Hurricane Lee spinning east of the Bahamas in RGB water vapor satellite imagery.

Hurricane Lee Update #3

We're seeing some smaller adjustments to forecasting and modeling now that we are less than 72 hours out from the first notable impacts of Hurricane Lee in the Northeast. Generally we have seen the GFS as well as the NHC's forecast track shift west over the last 24 hours, and the ECMWF has in the latest run taken a similarly sized jog east to come remarkably in line with the GFS. While this isn't a major hurricane any longer and is expected to weaken to tropical storm intensity by landfall it will produce dangerous surf, coastal erosion, flooding, and damaging winds along the entire seacoast of the Gulf of Maine.

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Latest NHC Update from 2 PM ET

We're starting to get into the higher confidence 72 hour zone approaching the Gulf of Maine in the NHC's Track Forecast Cone by Saturday at 8 a.m. The NHC now expects maximum sustained winds of 80 mph Saturday morning as the storm starts to undergo extratropical transition at a latitude near even with NYC. By Sunday morning the storm is expected to be over New Brunswick with sustained winds of 60 mph before it races off to the Northeast. More of the NHC's forecasting and guidance can be found on their Hurricane Lee page.

It is important to understand that the NHC only plots positions every 12 hours and the storm is expected to take a jog west during Saturday before turning somewhat sharply to the northeast late Saturday. Connecting the positions shown will not accurately chart the expected path. The latest update found maximum sustained winds of 110 mph, down 5 mph from yesterday, a central pressure of 948 mb which was a small strengthening of 3 mb from yesterday, and it is currently moving at about 9 mph towards the NNW. There have been no surprises of note.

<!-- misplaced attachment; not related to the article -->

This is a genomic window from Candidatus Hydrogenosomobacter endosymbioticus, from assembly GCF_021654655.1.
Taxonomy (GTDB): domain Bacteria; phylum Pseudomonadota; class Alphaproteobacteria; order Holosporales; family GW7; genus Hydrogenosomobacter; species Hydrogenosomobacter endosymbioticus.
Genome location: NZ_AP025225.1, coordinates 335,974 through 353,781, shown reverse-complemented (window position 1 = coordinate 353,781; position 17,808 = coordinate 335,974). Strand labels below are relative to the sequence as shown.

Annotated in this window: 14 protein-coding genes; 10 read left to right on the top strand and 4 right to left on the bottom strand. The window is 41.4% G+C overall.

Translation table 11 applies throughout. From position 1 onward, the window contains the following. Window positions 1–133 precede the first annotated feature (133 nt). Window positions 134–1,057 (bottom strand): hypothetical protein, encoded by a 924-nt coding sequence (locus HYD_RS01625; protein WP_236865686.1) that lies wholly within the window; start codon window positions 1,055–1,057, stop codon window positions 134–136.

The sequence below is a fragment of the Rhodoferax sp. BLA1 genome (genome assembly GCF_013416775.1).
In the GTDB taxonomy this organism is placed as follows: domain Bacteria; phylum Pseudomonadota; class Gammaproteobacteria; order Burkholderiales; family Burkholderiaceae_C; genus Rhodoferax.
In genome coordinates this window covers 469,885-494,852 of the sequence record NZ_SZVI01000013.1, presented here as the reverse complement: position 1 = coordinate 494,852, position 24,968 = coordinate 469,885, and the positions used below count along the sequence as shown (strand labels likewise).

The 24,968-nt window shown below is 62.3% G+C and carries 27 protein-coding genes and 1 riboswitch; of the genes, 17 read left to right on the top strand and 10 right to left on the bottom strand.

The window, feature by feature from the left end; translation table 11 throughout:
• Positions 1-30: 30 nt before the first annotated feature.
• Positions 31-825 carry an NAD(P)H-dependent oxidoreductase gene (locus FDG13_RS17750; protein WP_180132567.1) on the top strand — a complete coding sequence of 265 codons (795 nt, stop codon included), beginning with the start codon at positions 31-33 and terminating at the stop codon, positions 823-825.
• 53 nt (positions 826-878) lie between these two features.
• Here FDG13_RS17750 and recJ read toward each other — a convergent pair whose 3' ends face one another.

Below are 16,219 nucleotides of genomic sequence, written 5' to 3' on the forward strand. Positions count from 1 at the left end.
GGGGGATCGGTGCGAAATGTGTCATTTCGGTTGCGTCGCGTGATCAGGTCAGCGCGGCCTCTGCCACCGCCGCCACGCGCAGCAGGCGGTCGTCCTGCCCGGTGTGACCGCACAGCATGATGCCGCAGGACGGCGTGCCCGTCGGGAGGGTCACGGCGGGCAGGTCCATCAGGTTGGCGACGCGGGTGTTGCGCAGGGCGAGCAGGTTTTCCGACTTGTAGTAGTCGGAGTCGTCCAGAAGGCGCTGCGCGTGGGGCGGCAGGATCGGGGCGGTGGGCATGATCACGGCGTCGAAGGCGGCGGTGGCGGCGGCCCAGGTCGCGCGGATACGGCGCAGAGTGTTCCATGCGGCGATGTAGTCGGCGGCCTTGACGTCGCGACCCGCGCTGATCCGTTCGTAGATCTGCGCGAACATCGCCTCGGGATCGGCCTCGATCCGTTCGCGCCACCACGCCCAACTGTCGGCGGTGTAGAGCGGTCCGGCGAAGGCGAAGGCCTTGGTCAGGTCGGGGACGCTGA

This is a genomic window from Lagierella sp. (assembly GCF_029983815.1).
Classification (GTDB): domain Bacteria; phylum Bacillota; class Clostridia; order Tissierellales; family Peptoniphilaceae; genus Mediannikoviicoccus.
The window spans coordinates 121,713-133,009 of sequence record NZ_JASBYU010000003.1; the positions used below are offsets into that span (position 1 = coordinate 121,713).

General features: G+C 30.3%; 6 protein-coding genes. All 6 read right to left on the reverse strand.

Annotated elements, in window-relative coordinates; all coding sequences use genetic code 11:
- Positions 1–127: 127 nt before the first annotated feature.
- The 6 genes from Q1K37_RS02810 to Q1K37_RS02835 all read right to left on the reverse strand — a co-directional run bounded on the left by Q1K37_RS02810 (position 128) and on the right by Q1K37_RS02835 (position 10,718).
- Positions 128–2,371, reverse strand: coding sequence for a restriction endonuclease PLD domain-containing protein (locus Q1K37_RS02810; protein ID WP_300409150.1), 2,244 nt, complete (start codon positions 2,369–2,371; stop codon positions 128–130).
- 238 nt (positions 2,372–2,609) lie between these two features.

Latest Update from Dr. Levi Cowan of Tropical Tidbits

Dr. Levi Cowan is the Senior Scientist at the Joint Typhoon Warning Center, but he has long offered these updates on notable tropical systems on his website Tropical Tidbits and his social media channels. He provides a sophisticated yet not overly technical presentation of the modeling for this storm in his updates.

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